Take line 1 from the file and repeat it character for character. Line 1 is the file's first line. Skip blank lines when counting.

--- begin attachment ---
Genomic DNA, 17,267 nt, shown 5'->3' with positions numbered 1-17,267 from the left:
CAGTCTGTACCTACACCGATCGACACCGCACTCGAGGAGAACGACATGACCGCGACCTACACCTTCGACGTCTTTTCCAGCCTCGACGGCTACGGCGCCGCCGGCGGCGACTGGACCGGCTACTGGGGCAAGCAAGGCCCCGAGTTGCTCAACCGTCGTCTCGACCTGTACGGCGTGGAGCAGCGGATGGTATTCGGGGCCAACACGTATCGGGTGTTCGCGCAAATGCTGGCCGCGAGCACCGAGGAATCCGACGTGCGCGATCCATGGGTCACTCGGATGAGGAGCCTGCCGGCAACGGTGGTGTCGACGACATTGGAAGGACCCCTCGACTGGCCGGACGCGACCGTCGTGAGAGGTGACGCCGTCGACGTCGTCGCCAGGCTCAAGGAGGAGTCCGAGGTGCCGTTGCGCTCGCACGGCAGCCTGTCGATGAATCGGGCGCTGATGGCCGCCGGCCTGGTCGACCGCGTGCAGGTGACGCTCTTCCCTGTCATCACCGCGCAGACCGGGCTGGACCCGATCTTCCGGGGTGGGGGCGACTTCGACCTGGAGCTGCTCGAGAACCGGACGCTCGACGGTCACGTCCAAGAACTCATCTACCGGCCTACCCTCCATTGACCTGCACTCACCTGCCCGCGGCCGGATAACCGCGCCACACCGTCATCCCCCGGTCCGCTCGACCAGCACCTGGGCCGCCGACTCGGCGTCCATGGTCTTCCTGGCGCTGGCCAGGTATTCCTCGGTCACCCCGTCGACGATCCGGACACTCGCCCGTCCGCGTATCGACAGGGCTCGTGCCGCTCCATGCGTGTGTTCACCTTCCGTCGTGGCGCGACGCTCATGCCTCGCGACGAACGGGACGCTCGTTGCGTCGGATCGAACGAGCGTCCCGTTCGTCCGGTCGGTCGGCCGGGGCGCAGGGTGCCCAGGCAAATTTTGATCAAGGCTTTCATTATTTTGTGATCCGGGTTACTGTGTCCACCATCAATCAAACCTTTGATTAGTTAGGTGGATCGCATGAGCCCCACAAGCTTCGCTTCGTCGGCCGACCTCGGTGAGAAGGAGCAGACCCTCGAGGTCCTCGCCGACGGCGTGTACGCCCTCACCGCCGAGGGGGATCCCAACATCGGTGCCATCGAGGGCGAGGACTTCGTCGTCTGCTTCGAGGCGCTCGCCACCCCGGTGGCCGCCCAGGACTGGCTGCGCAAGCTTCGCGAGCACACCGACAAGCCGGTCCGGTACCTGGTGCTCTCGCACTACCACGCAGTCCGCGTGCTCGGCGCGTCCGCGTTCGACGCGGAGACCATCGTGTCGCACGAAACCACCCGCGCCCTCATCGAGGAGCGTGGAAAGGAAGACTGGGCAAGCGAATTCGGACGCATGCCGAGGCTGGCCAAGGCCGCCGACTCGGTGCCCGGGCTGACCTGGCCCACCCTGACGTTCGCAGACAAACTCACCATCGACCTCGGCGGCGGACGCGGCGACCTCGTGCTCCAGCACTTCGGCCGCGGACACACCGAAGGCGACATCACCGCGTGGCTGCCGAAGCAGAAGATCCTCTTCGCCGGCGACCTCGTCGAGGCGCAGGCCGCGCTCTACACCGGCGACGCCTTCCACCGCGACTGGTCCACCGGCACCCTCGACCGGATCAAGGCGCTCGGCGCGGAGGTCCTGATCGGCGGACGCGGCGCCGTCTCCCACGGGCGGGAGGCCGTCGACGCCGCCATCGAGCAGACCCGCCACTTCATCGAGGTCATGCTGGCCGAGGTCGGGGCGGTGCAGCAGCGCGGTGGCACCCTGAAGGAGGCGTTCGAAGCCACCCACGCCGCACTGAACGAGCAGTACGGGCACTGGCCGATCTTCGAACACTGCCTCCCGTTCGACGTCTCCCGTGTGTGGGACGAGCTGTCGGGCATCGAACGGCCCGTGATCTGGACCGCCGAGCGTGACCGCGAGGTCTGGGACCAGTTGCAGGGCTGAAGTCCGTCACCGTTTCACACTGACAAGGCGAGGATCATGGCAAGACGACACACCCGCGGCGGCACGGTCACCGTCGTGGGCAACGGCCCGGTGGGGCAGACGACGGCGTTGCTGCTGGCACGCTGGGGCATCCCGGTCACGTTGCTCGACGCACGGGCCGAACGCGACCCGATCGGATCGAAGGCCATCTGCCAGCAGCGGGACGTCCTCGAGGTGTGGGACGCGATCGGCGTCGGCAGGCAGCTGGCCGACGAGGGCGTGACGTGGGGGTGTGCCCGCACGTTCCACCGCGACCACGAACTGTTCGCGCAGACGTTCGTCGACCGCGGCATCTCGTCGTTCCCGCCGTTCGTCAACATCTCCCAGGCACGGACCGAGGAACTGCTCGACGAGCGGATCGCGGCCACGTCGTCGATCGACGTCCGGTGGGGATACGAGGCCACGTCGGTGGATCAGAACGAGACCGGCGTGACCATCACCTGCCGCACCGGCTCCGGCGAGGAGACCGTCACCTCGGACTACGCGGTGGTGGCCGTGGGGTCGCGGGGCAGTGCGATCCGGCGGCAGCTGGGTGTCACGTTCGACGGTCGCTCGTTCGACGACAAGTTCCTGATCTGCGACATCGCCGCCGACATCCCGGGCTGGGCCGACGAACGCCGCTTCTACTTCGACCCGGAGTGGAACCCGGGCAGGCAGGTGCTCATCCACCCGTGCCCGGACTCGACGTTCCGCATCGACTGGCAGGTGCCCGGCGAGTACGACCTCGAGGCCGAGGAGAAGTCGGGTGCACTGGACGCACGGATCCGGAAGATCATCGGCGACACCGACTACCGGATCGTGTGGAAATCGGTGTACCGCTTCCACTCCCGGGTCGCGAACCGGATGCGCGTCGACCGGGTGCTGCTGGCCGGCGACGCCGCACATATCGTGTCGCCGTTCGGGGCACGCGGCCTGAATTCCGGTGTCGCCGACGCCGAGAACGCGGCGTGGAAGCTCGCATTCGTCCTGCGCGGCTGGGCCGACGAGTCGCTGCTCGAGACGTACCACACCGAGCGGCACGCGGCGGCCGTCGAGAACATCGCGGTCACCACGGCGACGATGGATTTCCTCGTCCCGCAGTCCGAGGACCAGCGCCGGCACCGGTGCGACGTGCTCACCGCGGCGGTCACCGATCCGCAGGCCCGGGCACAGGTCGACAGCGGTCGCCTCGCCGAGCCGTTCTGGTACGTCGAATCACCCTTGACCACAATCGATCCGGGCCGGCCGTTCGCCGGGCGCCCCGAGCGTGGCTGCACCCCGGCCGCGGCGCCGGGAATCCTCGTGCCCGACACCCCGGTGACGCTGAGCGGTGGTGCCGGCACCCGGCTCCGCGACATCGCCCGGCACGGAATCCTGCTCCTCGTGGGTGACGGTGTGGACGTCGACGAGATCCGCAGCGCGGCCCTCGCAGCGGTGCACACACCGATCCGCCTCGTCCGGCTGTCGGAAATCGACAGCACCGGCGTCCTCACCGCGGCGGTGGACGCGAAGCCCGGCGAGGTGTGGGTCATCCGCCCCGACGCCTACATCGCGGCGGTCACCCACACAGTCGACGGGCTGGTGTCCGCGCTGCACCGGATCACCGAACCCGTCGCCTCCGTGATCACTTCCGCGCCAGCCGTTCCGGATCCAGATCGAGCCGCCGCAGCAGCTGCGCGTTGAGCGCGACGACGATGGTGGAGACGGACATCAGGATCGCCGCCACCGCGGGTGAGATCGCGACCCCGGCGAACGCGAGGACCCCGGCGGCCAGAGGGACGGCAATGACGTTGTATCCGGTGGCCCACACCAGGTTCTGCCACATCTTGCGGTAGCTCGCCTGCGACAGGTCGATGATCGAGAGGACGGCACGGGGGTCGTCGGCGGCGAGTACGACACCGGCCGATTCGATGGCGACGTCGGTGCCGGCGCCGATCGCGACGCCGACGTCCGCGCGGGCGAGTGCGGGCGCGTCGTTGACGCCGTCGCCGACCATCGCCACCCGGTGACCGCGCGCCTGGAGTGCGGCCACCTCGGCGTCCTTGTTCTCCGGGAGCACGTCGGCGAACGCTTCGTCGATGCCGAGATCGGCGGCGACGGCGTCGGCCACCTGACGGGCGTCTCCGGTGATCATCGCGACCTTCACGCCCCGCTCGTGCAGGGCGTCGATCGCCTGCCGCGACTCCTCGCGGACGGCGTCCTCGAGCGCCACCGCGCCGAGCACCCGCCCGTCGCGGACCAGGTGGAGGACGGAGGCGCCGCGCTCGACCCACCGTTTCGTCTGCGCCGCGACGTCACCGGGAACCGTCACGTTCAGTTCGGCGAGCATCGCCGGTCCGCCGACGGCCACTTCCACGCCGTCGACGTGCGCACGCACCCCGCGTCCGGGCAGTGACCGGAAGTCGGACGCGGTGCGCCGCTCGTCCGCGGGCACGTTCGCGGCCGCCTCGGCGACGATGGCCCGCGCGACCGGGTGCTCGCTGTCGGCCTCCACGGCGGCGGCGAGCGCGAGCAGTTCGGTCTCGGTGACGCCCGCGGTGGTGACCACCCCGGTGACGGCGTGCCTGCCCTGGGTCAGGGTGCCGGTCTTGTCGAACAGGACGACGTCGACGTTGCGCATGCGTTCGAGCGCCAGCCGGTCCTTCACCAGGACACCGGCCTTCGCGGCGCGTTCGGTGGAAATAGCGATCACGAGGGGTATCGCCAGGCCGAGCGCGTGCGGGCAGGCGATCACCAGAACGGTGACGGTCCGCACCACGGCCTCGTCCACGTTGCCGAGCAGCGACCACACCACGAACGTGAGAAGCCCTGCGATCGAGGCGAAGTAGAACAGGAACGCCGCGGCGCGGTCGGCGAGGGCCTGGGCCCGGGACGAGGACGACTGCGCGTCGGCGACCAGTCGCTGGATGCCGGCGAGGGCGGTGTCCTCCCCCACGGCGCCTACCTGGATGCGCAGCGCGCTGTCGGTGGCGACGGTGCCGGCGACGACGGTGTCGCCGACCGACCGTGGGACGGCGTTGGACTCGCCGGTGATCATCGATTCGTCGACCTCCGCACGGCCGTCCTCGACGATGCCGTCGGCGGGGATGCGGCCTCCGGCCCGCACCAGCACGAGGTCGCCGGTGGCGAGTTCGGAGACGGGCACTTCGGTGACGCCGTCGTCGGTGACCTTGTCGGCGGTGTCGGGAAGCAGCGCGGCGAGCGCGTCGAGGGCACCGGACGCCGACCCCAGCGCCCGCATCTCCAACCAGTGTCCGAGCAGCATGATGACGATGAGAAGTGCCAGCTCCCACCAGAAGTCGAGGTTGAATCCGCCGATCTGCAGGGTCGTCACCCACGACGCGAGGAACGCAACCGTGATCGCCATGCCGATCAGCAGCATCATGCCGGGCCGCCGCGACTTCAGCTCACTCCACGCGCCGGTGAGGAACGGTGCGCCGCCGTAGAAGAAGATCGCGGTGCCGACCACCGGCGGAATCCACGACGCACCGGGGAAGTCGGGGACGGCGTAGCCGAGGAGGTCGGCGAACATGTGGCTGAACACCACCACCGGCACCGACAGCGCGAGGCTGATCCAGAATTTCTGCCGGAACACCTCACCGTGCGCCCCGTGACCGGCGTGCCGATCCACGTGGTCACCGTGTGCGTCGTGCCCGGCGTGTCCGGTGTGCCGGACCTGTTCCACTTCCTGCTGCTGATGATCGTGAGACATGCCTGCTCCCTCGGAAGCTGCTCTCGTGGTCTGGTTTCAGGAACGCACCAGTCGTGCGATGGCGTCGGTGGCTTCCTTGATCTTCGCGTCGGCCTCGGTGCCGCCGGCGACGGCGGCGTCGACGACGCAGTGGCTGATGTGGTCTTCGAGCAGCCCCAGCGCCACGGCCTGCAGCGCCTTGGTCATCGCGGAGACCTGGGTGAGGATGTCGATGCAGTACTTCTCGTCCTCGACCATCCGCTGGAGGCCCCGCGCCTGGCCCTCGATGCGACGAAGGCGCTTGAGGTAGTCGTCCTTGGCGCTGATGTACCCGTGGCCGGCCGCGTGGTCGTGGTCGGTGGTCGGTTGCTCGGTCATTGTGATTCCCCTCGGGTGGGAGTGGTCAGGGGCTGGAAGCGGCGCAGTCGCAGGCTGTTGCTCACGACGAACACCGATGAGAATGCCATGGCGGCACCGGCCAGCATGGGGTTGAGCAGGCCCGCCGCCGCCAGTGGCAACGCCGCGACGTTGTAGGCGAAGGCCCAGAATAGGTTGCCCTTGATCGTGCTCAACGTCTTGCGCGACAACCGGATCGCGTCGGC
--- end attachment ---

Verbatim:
Genomic DNA, 17,267 nt, shown 5'->3' with positions numbered 1-17,267 from the left: